Tuesday, July 29, 2008

Doy.



That's the main reason I hate the 'burbs.

You have to rely on a car to do anything.

Heavy? Your neighborhood may be to blame

Those built before 1950 help keep you skinnier by encouraging walking

It could be your neighborhood that's making you fat — or keeping you slender.

'A new study found that the year your neighborhood was built may be just as important as diet and exercise for shedding pounds. Those who live in neighborhoods built before 1950 are trimmer than their counterparts who reside in more modern communities, the study reported.

“The older neighborhoods had a reduced level of obesity because they were generally built with the pedestrian in mind and not cars,” said Ken Smith, a co-author of the study and professor in the department of family and consumer studies at the University of Utah. “This means they have trees, sidewalks and offer a pleasant environment in which to walk.”

In the study, which appears in the September issue of the American Journal of Preventive Medicine, the researchers found that on average men weighed 10 pounds less if they lived in older, more walkable neighborhoods while women weighed about six pounds less.

The older neighborhoods also tend to have a variety of stores and businesses located within walking distance, so people wind up traveling by foot to do errands, go to local restaurants or other activities, Smith added.

Modern neighborhoods, on the other hand, generally consist of large areas with nothing but housing, an arrangement that hinders walking and forces people to drive more to get around.

Amy Crook, a 34-year-old freelance graphic designer, gained 30 pounds over the course of two years after she moved to a sprawling neighborhood in Bowie, Md., in 2005. “There was nothing to walk to,” said Crook, who noted that she drove everywhere, even to the grocery store two blocks away because there were no sidewalks.

But after she relocated to a more walkable neighborhood in San Leandro, Calif., she dropped the weight without even trying. She didn’t consciously make an effort to increase her exercise levels or modify her diet, she says, but found herself walking more doing daily errands, such as going to the grocery store or bank.

“There’s a whole neighborhood in the area, including banks, restaurants, grocery stores and bookstores,” Crook said. “It’s all within walking distance and it’s easier to get to them by walking than by driving.”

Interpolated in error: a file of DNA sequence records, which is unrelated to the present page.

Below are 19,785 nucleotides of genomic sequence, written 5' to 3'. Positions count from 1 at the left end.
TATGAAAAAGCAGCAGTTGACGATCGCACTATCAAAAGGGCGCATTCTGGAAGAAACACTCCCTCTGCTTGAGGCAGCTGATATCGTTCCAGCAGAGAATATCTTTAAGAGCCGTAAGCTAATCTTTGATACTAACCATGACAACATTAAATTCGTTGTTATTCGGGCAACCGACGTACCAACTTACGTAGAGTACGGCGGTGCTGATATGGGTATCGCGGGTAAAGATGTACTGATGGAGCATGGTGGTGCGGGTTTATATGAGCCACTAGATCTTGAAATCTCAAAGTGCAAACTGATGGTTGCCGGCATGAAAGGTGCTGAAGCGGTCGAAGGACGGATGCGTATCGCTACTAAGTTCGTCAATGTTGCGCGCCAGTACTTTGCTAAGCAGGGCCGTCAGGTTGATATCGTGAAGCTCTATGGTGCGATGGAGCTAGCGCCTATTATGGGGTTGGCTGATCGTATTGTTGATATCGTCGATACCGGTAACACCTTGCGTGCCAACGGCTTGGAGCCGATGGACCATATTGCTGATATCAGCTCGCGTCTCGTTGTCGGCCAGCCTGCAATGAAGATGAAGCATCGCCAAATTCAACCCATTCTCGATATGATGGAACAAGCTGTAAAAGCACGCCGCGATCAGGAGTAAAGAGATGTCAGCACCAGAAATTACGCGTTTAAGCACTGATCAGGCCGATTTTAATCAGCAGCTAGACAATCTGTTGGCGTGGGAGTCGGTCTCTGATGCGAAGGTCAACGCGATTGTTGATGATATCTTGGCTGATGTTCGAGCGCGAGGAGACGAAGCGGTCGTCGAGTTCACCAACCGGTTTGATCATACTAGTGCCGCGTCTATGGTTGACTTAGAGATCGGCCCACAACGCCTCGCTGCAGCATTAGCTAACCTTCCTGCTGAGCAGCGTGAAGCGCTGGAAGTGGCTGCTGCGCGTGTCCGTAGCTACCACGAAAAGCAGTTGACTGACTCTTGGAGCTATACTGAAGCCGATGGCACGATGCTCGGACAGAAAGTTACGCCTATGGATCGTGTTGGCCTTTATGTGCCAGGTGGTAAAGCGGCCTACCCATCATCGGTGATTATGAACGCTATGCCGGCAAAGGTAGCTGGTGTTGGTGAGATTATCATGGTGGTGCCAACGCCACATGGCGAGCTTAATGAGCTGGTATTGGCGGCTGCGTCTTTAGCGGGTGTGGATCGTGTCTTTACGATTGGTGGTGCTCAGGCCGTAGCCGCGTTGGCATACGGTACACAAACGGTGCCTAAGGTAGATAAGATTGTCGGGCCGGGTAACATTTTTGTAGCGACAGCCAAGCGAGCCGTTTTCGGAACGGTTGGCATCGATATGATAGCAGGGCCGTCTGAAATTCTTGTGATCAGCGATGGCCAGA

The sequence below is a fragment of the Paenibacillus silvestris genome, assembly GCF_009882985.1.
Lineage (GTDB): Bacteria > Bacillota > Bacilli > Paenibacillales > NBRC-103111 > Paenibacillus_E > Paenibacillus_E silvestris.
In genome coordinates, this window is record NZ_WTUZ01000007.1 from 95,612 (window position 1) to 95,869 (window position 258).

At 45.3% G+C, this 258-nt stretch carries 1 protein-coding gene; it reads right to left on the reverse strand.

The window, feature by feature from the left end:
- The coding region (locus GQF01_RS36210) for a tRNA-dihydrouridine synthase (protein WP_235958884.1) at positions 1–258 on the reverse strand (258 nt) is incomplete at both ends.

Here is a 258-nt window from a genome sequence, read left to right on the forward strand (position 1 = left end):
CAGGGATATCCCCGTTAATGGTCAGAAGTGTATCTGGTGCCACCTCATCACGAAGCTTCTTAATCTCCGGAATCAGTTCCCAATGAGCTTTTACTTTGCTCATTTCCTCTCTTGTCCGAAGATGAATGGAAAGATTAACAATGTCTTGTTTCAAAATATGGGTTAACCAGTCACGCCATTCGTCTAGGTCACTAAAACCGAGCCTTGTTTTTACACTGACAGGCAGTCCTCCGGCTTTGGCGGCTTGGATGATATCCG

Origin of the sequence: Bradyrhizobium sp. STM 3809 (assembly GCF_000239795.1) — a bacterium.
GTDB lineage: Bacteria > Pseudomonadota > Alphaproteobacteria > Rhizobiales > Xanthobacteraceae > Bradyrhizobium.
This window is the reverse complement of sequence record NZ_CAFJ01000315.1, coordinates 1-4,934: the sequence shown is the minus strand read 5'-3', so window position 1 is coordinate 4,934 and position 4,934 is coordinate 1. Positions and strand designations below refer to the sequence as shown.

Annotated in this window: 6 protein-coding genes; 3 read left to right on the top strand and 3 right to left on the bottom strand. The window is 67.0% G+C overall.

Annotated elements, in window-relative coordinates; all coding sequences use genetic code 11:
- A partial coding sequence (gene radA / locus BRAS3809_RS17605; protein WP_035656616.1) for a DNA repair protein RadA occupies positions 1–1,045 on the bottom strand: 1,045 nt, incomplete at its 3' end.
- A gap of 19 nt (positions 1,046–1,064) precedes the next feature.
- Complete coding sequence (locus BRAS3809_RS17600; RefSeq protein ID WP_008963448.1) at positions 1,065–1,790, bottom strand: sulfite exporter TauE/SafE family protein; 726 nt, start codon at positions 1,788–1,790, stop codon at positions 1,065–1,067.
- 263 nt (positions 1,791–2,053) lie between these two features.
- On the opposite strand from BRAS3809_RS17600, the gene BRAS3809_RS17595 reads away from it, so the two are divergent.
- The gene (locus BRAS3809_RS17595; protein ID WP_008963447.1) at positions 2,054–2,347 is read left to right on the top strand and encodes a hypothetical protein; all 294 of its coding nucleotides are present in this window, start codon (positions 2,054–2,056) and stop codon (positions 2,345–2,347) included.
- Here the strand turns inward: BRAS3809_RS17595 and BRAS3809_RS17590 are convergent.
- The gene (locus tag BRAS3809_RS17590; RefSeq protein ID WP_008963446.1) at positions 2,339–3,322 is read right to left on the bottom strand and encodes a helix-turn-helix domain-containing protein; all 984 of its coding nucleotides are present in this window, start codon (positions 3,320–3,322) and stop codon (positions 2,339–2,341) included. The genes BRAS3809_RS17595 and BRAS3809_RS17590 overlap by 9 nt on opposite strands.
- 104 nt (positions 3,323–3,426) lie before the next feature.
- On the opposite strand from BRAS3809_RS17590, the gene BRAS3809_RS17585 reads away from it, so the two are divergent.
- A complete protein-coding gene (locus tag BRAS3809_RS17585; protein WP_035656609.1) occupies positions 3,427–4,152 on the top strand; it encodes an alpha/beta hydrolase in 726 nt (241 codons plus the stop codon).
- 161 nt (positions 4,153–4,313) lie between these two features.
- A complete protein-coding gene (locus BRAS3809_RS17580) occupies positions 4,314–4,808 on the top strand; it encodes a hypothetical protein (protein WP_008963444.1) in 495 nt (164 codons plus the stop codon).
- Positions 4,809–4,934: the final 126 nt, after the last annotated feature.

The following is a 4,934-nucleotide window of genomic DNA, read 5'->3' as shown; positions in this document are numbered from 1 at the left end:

In the study, Smith’s team used height and weight data from driver’s licenses to calculate the body mass index (BMI) of nearly 454,000 people, ages 25 to 64, living in Salt Lake County, Utah. They then compared BMIs across neighborhoods that had been scored for their walkability, which included whether the area had a diverse array of shops and businesses, sidewalks and lots of intersections.

The researchers found that older neighborhoods were both more walkable and had lower rates of overweight and obese people. For each decade older the neighborhood was, the risk of obesity dropped by about 8 percent in women and 13 percent in men.

Lawrence Frank, a public health and urban planner researcher at the University of British Columbia in Vancouver, Canada, said the findings fit with previous showings that sprawl is associated with higher rates of obesity and people who spend more time in cars are more likely to be obese.

“The take away message is that we’ve got to start building communities the way we used to,” said Reid Ewing, a research professor at University of Maryland’s national center for smart growth research and education in College Park. “Prior to World War II, we basically built walkable communities, but for last 60 years we’ve been building sprawl and people don’t have to be physically active as part of their daily lives.”

Building more walkable neighborhoods could be one strategy to fight the rising rates of obesity across the country, Smith said. “It’s very difficult to get people to change lifestyles but maybe we can change their environment to promote healthier outcomes,” he said.'

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